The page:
These bags are also a way to prevent unwanted guests from having a bite, although some might still be able to get through. The bags will also prevent any odors from being absorbed by the crackers.
Unfortunately, zip-lock bags don’t provide any protective structure so your crackers might become crumbs. You should store it in an area where they will not crush underneath other products or keep them in a container.
Storing in an Air-Tight Container
This is the best storage option to prevent pests from getting to the crackers. A great advantage of storing crackers this way is that you can portion the packages (or bulk packages), reducing lunch or snack prep time significantly.
You can either store the crackers in an airtight plastic container, metal tin, or a glass jar.
Other Methods Worth Trying
A method that we haven’t tried but heard great feedback on, is storing your crackers with a slice of bread inside the container. The bread absorbs most of the moisture, keeping the crackers fresher for longer.
Another nifty trick is to place salt or baking soda (bicarbonate of soda) in a small, open container and placing it inside the storage cupboard. These ingredients are hygroscopic so they will easily absorb excess moisture in the air.
Silica gel enclosed packets can also be a last resort. Use those that come in your medication bottles as they are to an extent safer than those from shoe boxes.
Silica gel will absorb moisture in the cupboard or bread bin. However, these are poisonous, so do not open or consume the contents of the packet.
Best Conditions For Storing Crackers
The best place to store crackers is in a cool dry place – just like the label always says. But where exactly is that?
For crackers, the best area to store them is in a food cupboard, pantry, or container where they won’t be exposed to any direct sunlight. Sometimes your label will also refer to a “dark” place – this is what they mean.
Sunlight or heat creates moisture which in turn makes the crackers soft or soggy and causes them to lose their flavor.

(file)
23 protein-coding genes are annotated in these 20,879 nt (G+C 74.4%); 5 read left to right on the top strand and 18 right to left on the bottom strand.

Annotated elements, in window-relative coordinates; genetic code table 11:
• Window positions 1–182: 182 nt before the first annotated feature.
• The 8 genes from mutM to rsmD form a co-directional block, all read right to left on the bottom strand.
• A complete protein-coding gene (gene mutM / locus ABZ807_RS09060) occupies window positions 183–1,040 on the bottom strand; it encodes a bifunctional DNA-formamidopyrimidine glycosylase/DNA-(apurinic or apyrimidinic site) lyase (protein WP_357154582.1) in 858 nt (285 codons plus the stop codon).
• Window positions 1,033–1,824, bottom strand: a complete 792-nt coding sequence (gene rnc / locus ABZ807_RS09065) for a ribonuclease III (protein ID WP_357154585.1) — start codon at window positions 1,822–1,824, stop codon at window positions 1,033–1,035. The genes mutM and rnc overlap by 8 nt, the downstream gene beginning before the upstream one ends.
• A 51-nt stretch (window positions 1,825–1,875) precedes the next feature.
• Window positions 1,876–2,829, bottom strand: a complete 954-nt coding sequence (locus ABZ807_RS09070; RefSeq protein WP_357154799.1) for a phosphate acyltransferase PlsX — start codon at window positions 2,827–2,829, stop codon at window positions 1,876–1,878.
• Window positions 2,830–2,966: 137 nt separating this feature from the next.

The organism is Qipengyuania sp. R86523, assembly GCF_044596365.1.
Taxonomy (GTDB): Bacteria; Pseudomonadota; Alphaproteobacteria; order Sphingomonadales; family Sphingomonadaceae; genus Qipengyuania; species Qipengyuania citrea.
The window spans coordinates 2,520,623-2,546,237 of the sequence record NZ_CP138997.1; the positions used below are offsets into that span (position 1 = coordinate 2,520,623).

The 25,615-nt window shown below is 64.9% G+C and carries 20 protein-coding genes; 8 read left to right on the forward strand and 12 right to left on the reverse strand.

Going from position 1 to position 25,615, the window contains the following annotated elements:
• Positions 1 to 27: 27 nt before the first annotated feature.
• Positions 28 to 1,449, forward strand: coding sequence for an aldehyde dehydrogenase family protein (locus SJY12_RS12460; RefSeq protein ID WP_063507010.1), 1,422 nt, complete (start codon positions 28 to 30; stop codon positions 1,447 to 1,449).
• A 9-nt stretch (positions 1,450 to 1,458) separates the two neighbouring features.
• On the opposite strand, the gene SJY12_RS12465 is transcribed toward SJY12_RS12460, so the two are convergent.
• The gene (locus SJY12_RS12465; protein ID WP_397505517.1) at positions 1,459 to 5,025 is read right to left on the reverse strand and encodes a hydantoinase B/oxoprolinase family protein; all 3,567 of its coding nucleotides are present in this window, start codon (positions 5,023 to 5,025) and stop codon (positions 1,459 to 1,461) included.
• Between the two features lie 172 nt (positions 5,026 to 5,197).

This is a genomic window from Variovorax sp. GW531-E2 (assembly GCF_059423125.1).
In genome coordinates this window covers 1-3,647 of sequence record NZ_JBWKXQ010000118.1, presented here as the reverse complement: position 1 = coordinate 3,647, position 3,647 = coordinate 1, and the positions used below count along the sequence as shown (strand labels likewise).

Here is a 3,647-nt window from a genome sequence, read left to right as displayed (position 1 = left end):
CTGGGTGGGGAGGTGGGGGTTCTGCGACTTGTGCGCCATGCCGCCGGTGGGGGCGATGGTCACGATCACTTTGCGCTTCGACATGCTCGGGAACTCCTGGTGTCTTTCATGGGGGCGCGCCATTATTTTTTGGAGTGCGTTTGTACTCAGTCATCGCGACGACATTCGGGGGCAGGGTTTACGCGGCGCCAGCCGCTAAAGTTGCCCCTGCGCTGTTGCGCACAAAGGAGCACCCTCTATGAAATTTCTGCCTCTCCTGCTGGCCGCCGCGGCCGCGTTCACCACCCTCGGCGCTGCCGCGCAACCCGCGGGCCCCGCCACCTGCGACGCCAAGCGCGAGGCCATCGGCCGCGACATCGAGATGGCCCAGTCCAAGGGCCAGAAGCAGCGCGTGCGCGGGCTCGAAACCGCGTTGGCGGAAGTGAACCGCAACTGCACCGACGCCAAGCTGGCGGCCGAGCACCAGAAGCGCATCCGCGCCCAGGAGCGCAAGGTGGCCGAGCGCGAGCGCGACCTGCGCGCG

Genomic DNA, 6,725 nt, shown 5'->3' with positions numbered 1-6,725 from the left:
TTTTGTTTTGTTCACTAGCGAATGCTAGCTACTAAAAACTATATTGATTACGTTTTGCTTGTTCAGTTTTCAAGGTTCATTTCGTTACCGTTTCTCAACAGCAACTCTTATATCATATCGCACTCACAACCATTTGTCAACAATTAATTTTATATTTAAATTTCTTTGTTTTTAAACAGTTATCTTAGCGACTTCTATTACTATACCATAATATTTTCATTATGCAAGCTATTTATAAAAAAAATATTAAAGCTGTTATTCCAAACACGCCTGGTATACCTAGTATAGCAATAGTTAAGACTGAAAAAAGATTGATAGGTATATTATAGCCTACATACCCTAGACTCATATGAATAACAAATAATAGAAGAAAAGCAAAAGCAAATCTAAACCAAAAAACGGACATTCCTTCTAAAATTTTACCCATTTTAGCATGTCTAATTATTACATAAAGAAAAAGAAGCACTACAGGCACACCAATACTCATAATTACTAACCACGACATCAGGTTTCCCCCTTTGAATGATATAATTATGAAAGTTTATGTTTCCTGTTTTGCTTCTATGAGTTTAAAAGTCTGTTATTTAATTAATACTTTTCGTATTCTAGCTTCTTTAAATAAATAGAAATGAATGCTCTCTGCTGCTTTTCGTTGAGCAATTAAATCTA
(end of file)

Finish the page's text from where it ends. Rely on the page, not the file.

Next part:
Thus the ideal storage temperature should be at least 45 degrees Fahrenheit (8 degrees Celsius) and no higher than 77 degrees Fahrenheit (25 degrees Celsius).
The warmer it is, the shorter the shelf life will be. Avoid storing crackers in cupboards that are near ovens, hot pipes, or the refrigerator.
However, if the temperature is too low, the crackers will also absorb moisture and become soggy. It is recommended to experiment in your kitchen and find where works best for you.
The humidity of the room should never be more than 50%. Some thermometers test this, but if you stand in an area and feel clammy, the humidity is way too high. High humidity can lead to the growth of bacteria and mold on your crackers.
Unopened crackers can be stored in the right conditions for between six to nine months (of course unless the expiration date differs).
However, crackers can be consumed past the expiry date if they don’t have any mold on them. Any cracker that has a rancid odor is not safe to consume and should be discarded.
Once opened, most crackers will last about 2–4 weeks, if stored properly, without becoming stale.
Crackers that do go soft can be re-crisped and consumed immediately. See the related question below for how to go about re-crisping crackers.
It is very important to remember FIFO (first in, first out). This is a method of stock rotation that means the crackers that you placed in the cupboard first, should be placed in the front so that they can be taken out (used) first.
This way, even if you stockpile, you will always use the oldest crackers first.
Can I Re-Crisp Crackers?
It depends on the type of cracker, but you can try to revive soft crackers by placing them in a single layer in the oven at 225 degrees Fahrenheit (110 degrees Celsius) for 15-25 minutes.
This should remove any excess moisture and bring back the crunch again.
Can I Store Crackers in the Refrigerator?
The refrigerator is a cracker’s worst friend. Because of all the cool air, it has a lot of moisture and as you now know from this article, moisture is what makes crackers soggy.
Are There Some Crackers That Store Better Than Others?
We definitely think so. Different crackers have different moisture levels. No matter how low they are, any amount of moisture will result in certain crackers having a shorter shelf life.
Moisture can come in the form of water or shortening. Homemade crackers will not last as long as store-bought crackers. They contain other stabilizers and preservatives that homemade crackers don’t.
Do These Methods Apply to Biscuits or Cookies?
Yes, you can use these methods when storing other dried snacks such as cookies or chips. For reference, we also have a complete guide to keeping chips fresh.